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People, shut up and listen!

Are you an 18-second manager?  Management guru Tom Peters thinks far to many of us should be quiet and listen.  He says listening may be more important than strategic planning.  In fact, he believe strategic listening is definitely more important than strategic planning.

Isn’t it ironic that I found this piece on Guy Kawasaki’s blog.  No, not the motorcycle guy, the ever incessant Twitter freak who never stops “talking,” but has some very interesting stuff on his site.  You go Guy!

So as Tom would say, “shut up and listen.”  Check it out.


Passion Rules!

1 of Many


1 keith nichols { 04.07.10 at 5:33 am }

There are a number of organzations “out there” — most of them corporate — that teach talking/listening skills. They teach you the way to listen and talk in a professional business setting at Company X. Whether it’s good or bad teaching might not be relevant. The fact that they’ve invested the time speaks to organizational culture and some level of commitment to what might be thought of as speaking the same language. Listening is certainly conducive to good planning. But if listening is our only attribute, well, there are lots of voices who know without a doubt what NC State should be doing on a wide range of topics…athletics, administration, communications, etc. 😉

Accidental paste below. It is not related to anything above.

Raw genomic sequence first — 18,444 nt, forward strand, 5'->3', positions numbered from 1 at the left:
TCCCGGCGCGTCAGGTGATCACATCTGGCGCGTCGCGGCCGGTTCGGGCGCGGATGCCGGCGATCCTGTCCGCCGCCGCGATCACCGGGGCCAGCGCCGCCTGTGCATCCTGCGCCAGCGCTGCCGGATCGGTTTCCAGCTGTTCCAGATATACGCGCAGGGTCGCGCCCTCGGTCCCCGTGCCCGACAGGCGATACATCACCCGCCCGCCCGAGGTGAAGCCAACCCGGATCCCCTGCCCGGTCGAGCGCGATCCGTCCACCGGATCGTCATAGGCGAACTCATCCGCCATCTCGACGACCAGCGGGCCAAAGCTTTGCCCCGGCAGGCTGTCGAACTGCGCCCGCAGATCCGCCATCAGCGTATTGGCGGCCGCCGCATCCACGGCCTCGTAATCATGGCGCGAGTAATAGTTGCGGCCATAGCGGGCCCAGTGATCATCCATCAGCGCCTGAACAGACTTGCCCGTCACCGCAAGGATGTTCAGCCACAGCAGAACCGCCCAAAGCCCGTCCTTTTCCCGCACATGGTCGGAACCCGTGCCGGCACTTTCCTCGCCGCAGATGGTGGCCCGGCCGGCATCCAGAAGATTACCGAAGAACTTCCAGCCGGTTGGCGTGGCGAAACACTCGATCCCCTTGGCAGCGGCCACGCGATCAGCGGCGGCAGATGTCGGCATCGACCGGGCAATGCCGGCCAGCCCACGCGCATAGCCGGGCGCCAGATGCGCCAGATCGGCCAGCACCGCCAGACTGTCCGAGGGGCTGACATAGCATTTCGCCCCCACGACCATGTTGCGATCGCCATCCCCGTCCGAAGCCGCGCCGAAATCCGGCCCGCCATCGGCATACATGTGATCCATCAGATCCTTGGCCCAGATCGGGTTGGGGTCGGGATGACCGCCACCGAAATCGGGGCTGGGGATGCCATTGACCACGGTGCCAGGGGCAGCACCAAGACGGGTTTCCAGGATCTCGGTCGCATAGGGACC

2 Lisa Currin Fogarty { 04.07.10 at 1:38 pm }

Reminds me of a great Mark Twain comment: “Actions speak louder than words, but not nearly as often.”

I’m also putting in a vote for the importance of what Jim Collins calls “white space.” It really just means “time to be quiet and think.” Have you noticed that we’re so outfitted with the technology to respond/act/react with immediacy now that we’ve started to culturally reject quiet reflection?

Like if you’re not simultaneously texting/tweeting/surfing/graphicdesigning/driving/WordPressing/blogging/pressreleasing. . .you’re having an “off day.”

I support the right to be quiet and think. While I am in love with the technology that I get to use every day, sometimes I fear the day will come that I’ll feel too guilty to actually take a moment to reflect. To think. To sit shamelessly alone on a bench in the courtyard, without an iPhone, without a laptop, just strategically thinking. Just letting something gel in my head.

Just using the old blackberry between my ears.

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